David is a reader of Pure Mathematics. His research is concentrated on various aspects of Lie Theory, including the subgroup structure of algebraic groups, representation and cohomology theory of algebraic groups, and subalgebra structure of modular Lie algebras.   

Bernoulli Instructor

Institute of Mathematics, École Polytechnique Fédérale de Lausanne

Christian’s research lies at the intersection of algebraic geometry, geometric group theory, and dynamics, applying tools from geometric group theory to study Cremona groups.

Full Professor 

Institut de Mathématique d'Orsay, University of Paris-Saclay

Susanna's research interests are in birational geometry, Cremona groups, algebraic groups and real algebraic geometry.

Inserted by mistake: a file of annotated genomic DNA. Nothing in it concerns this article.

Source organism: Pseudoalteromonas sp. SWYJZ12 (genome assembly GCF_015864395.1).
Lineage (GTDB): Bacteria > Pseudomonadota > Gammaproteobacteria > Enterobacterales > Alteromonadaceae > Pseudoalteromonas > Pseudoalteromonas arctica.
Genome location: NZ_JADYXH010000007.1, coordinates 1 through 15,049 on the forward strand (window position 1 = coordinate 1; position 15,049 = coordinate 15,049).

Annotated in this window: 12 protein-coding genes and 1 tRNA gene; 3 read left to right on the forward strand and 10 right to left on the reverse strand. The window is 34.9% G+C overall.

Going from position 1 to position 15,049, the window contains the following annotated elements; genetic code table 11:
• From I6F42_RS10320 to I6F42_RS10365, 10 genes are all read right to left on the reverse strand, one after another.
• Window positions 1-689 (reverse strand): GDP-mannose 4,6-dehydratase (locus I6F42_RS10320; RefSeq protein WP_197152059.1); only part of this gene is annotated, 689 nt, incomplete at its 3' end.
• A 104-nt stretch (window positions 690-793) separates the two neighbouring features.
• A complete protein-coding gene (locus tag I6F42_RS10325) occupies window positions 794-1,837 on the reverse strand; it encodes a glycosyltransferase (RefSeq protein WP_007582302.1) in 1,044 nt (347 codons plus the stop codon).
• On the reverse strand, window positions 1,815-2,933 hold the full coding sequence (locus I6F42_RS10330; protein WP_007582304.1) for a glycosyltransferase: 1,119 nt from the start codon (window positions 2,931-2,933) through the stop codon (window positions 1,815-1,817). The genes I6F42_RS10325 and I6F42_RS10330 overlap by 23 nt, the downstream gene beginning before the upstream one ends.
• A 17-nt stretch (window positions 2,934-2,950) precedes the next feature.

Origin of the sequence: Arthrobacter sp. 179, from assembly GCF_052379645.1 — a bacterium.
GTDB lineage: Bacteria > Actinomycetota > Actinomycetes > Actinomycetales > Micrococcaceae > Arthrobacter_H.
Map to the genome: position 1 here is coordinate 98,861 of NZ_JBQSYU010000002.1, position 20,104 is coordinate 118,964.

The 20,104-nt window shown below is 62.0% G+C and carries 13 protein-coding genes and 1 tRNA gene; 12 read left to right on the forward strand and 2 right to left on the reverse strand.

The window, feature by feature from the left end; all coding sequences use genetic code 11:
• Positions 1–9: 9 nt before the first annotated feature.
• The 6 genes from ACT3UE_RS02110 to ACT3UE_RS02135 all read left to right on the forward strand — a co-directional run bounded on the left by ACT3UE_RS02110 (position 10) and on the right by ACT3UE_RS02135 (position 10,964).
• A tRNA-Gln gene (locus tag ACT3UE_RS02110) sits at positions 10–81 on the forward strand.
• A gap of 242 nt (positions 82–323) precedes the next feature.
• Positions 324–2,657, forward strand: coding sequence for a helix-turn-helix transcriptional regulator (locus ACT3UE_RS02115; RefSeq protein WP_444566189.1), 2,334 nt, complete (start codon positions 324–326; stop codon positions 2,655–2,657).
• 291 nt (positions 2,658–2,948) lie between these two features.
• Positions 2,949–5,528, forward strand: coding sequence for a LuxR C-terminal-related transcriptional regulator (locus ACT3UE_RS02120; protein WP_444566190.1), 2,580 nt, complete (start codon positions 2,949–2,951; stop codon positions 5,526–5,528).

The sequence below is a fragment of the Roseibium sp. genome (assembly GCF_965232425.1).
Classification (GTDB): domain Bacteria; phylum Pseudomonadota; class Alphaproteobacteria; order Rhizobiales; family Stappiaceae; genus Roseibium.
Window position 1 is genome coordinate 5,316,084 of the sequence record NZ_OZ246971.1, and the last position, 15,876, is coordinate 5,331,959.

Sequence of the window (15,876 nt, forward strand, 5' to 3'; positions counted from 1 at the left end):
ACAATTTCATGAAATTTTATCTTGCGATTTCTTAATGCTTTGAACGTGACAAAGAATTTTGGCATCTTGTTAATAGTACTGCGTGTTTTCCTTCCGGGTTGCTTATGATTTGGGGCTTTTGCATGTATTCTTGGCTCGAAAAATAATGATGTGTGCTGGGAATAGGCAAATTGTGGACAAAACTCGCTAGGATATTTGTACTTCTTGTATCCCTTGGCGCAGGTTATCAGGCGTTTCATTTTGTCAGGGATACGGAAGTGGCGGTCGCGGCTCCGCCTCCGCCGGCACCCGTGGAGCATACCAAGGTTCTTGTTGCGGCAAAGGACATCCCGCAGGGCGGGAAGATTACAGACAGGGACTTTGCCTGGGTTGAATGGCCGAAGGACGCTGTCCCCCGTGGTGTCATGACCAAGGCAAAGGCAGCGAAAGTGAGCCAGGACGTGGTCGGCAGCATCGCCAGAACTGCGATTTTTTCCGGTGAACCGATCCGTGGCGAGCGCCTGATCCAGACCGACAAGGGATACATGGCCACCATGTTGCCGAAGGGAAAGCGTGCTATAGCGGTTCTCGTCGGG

Teaching Assistant

Departement of Mathematics and Computer Science , University of Poiters

My main area of research is Birational Geometry; more specifically, I have worked on birational relations among Mori fibre spaces via the Sarkisov Program, with applications to Cremona groups.


Participants and affiliations 

 Participant  Affiliation
 Michael Bate  University of York
 Marta Benozzo  LSGNT
 Anna Bot  University of Basel
 Tiago Duarte Guerreiro  University of Essex
 Erroxe Etxabarri Alberdi  University of Nottingham
 Andrea Fanelli  Université de Bordeaux
 Simon Hart  University of York
 Liana Heuberger  University of Bath
 Paula Lins de Araujo  University of Lincoln
 Alastair Litterick  University of Essex
 Anne Lonjou  UPV & Ikerbasque
 Jesus Martinez Garcia  University of Essex
 Mima Stanojkovski  Università di Trento
 David Stewart  University of Manchester
 Harvey Sykes  Durham University / University of Essex
 Adam Thomas  University of Warwick
 Marc Truter  University of Warwick
 Christian Urech  EPFL
 Gerald Williams  University of Essex
 Elena Denisova   University of Edinburgh